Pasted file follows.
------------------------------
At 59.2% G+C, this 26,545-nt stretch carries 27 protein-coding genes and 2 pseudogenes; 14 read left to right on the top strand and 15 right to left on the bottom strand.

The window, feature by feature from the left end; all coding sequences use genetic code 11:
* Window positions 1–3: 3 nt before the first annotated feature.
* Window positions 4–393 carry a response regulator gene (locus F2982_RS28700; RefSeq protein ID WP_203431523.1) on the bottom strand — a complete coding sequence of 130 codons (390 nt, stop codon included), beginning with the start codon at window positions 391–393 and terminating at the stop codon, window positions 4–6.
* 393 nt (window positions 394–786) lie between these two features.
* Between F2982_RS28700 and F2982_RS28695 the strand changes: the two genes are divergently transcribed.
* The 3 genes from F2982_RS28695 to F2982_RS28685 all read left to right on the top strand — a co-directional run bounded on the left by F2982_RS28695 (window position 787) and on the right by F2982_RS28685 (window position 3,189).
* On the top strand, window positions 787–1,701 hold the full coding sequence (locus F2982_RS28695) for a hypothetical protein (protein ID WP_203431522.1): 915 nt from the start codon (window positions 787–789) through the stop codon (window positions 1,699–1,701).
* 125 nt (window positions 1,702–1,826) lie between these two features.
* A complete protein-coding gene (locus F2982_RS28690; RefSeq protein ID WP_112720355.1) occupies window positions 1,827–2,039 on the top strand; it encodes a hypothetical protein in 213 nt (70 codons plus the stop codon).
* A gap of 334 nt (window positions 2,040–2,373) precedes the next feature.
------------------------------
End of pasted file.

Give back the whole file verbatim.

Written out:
At 59.2% G+C, this 26,545-nt stretch carries 27 protein-coding genes and 2 pseudogenes; 14 read left to right on the top strand and 15 right to left on the bottom strand.

The window, feature by feature from the left end; all coding sequences use genetic code 11:
* Window positions 1–3: 3 nt before the first annotated feature.
* Window positions 4–393 carry a response regulator gene (locus F2982_RS28700; RefSeq protein ID WP_203431523.1) on the bottom strand — a complete coding sequence of 130 codons (390 nt, stop codon included), beginning with the start codon at window positions 391–393 and terminating at the stop codon, window positions 4–6.
* 393 nt (window positions 394–786) lie between these two features.
* Between F2982_RS28700 and F2982_RS28695 the strand changes: the two genes are divergently transcribed.
* The 3 genes from F2982_RS28695 to F2982_RS28685 all read left to right on the top strand — a co-directional run bounded on the left by F2982_RS28695 (window position 787) and on the right by F2982_RS28685 (window position 3,189).
* On the top strand, window positions 787–1,701 hold the full coding sequence (locus F2982_RS28695) for a hypothetical protein (protein ID WP_203431522.1): 915 nt from the start codon (window positions 787–789) through the stop codon (window positions 1,699–1,701).
* 125 nt (window positions 1,702–1,826) lie between these two features.
* A complete protein-coding gene (locus F2982_RS28690; RefSeq protein ID WP_112720355.1) occupies window positions 1,827–2,039 on the top strand; it encodes a hypothetical protein in 213 nt (70 codons plus the stop codon).
* A gap of 334 nt (window positions 2,040–2,373) precedes the next feature.